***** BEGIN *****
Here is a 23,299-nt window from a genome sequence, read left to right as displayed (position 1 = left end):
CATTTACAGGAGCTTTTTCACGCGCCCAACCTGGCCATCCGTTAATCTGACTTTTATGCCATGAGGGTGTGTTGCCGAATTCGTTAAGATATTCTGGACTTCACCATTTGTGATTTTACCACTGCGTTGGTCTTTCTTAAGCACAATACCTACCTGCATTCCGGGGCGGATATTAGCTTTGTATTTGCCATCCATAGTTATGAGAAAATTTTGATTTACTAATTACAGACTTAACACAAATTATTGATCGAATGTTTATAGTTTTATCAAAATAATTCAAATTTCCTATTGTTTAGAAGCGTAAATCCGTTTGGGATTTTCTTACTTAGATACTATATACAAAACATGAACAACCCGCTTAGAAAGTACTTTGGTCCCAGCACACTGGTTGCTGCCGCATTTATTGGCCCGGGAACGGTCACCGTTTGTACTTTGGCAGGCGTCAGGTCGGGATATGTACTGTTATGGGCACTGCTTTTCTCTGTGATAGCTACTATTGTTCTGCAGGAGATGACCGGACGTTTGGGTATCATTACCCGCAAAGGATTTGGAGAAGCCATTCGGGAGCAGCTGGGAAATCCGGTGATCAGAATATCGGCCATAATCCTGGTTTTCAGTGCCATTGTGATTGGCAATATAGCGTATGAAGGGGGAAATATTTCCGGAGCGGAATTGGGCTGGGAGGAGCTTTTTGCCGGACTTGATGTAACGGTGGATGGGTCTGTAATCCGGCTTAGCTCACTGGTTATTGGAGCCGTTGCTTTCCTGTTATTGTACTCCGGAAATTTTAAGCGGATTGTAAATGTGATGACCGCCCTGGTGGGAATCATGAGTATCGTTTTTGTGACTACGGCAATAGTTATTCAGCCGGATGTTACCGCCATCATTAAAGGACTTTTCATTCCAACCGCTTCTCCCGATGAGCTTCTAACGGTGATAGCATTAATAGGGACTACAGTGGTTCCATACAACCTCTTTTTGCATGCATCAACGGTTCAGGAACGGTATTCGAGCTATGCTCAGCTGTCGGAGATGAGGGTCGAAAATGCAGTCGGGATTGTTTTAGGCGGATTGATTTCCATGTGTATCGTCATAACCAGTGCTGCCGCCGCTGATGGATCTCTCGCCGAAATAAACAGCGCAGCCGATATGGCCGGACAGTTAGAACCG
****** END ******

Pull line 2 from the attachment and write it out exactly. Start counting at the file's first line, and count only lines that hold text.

CATTTACAGGAGCTTTTTCACGCGCCCAACCTGGCCATCCGTTAATCTGACTTTTATGCCATGAGGGTGTGTTGCCGAATTCGTTAAGATATTCTGGACTTCACCATTTGTGATTTTACCACTGCGTTGGTCTTTCTTAAGCACAATACCTACCTGCATTCCGGGGCGGATATTAGCTTTGTATTTGCCATCCATAGTTATGAGAAAATTTTGATTTACTAATTACAGACTTAACACAAATTATTGATCGAATGTTTATAGTTTTATCAAAATAATTCAAATTTCCTATTGTTTAGAAGCGTAAATCCGTTTGGGATTTTCTTACTTAGATACTATATACAAAACATGAACAACCCGCTTAGAAAGTACTTTGGTCCCAGCACACTGGTTGCTGCCGCATTTATTGGCCCGGGAACGGTCACCGTTTGTACTTTGGCAGGCGTCAGGTCGGGATATGTACTGTTATGGGCACTGCTTTTCTCTGTGATAGCTACTATTGTTCTGCAGGAGATGACCGGACGTTTGGGTATCATTACCCGCAAAGGATTTGGAGAAGCCATTCGGGAGCAGCTGGGAAATCCGGTGATCAGAATATCGGCCATAATCCTGGTTTTCAGTGCCATTGTGATTGGCAATATAGCGTATGAAGGGGGAAATATTTCCGGAGCGGAATTGGGCTGGGAGGAGCTTTTTGCCGGACTTGATGTAACGGTGGATGGGTCTGTAATCCGGCTTAGCTCACTGGTTATTGGAGCCGTTGCTTTCCTGTTATTGTACTCCGGAAATTTTAAGCGGATTGTAAATGTGATGACCGCCCTGGTGGGAATCATGAGTATCGTTTTTGTGACTACGGCAATAGTTATTCAGCCGGATGTTACCGCCATCATTAAAGGACTTTTCATTCCAACCGCTTCTCCCGATGAGCTTCTAACGGTGATAGCATTAATAGGGACTACAGTGGTTCCATACAACCTCTTTTTGCATGCATCAACGGTTCAGGAACGGTATTCGAGCTATGCTCAGCTGTCGGAGATGAGGGTCGAAAATGCAGTCGGGATTGTTTTAGGCGGATTGATTTCCATGTGTATCGTCATAACCAGTGCTGCCGCCGCTGATGGATCTCTCGCCGAAATAAACAGCGCAGCCGATATGGCCGGACAGTTAGAACCG